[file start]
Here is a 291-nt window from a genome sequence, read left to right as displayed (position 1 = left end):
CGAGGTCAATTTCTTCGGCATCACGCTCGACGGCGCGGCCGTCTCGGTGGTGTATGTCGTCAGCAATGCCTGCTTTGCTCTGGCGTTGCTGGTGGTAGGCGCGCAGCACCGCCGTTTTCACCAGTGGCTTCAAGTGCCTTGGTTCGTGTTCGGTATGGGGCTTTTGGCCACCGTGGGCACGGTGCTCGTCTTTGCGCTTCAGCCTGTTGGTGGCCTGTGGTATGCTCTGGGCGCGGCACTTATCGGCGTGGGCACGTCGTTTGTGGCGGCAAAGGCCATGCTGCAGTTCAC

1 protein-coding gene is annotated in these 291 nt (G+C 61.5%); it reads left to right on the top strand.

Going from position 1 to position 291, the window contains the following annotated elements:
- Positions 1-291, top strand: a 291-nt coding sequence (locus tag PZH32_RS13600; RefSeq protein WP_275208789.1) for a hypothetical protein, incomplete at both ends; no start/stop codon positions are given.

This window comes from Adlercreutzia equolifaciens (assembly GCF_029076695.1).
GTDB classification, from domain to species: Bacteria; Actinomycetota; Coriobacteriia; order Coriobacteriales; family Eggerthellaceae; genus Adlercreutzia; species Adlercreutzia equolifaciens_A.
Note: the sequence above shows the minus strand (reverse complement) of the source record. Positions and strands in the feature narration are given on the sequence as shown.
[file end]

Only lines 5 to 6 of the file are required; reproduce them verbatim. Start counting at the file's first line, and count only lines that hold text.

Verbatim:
- Positions 1-291, top strand: a 291-nt coding sequence (locus tag PZH32_RS13600; RefSeq protein WP_275208789.1) for a hypothetical protein, incomplete at both ends; no start/stop codon positions are given.

This window comes from Adlercreutzia equolifaciens (assembly GCF_029076695.1).